DRESS IN MEXICO
Director(s): Fernando DIAZ – Writer(s): Fernando DIAZ Contact Print page
The hooded mask of the Zapatistas is not just a means to assure they remain anonymous, but it is also an important symbol of egalitarianism. Other masks are also frequently worn in Mexico: those of the wrestlers, for example, and they have become a true cult object all over the country.
We also visit the country side to attend the Charros, gatherings of the rich landowners who dress up in sombrero or flounced dresses to celebrate mass, attend rodeos or dance polka on every Sunday. And we meet the Pachucos, aging dandies, boastful storytellers, who brought back their gangster hat and two-coloured shoes from the US where they’d been to find work.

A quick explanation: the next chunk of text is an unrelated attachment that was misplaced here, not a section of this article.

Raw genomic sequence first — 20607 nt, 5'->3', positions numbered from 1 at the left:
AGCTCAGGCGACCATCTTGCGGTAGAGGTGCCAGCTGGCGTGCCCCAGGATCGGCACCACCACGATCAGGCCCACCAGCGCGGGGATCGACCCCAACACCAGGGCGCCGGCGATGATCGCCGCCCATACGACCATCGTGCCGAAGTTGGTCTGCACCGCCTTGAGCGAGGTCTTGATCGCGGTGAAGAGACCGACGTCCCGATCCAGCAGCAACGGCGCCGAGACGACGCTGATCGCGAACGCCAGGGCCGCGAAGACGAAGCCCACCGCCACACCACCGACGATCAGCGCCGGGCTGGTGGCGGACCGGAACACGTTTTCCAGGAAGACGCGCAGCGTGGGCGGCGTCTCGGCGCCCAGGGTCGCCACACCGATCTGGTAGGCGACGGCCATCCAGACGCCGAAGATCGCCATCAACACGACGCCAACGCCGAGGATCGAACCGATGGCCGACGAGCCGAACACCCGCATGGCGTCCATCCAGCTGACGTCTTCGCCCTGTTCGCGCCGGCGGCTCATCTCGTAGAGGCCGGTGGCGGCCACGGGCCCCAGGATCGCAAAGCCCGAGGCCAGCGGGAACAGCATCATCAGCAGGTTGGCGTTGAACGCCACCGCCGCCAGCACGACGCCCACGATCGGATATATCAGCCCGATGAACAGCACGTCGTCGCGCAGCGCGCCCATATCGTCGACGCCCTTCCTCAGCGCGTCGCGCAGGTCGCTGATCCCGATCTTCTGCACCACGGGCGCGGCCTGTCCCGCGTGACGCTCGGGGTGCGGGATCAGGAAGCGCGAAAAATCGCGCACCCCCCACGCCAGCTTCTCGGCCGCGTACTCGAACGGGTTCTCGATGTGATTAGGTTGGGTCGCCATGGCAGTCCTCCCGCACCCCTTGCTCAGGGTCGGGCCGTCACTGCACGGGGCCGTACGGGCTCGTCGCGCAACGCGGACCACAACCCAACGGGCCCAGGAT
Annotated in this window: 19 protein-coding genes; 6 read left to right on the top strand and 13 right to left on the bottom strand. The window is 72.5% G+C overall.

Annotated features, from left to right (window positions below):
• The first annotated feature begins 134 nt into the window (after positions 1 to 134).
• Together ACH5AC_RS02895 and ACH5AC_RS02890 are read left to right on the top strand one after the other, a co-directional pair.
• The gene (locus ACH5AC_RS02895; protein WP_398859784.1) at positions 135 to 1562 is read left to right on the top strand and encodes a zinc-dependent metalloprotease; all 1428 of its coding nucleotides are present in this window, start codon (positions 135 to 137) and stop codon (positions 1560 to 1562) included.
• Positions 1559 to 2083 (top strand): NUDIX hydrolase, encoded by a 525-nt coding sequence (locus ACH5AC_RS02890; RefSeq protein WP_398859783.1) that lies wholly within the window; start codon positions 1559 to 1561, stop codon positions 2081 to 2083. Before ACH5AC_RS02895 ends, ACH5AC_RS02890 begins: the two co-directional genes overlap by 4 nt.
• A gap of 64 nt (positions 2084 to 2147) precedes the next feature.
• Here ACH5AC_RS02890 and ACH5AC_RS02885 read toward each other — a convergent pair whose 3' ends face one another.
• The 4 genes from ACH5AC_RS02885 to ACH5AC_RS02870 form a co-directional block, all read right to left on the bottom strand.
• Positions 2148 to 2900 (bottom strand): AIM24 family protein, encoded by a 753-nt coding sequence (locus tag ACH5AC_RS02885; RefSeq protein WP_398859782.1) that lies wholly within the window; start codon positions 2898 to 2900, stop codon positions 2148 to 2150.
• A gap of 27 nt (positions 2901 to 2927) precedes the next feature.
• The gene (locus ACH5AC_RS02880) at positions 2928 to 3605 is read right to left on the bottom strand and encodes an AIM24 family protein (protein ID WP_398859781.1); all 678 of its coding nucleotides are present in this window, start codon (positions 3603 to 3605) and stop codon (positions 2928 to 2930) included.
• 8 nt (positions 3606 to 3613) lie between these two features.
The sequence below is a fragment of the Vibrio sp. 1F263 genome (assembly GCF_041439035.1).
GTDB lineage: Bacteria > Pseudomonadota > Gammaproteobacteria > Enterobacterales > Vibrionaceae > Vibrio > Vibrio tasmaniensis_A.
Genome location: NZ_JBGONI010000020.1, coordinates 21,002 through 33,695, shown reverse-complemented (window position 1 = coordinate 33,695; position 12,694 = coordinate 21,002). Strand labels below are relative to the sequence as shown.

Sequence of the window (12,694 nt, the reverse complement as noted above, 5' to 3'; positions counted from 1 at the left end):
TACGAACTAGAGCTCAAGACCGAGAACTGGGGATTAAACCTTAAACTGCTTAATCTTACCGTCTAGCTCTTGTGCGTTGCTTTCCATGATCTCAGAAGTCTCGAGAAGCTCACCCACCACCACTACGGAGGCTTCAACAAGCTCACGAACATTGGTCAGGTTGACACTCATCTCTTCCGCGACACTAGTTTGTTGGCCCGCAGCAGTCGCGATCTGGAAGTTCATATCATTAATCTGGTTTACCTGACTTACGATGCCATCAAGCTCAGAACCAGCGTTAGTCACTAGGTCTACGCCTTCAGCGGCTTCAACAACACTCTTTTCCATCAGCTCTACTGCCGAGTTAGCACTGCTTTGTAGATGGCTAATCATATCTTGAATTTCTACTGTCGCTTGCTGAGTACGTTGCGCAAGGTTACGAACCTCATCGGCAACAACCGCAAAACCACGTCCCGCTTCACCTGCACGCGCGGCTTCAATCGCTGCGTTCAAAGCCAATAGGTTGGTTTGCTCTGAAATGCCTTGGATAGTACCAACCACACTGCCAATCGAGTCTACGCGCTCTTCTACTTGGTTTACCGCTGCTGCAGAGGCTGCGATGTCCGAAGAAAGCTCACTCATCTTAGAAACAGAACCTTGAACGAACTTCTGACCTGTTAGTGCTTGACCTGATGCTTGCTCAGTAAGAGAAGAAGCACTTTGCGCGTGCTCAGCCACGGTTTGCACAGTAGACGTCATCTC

Tribal dress is still present: the Triki Indians still wear their ancestral poncho called whipil despite the contempt it arouses in city people. Another tribe – an urban tribe – has a very strong presence in Mexico: the Masaguas cholos skato-punks - Masaguas Indians who settled in town and adopted skates and the punk look as their identity.
We learn that dress in Mexico is a mix of Spanish, Indian and North American influence, but men are not shy of taking off their dress to demonstrate in the nude in order to proclaim their extreme poverty to the face of the world.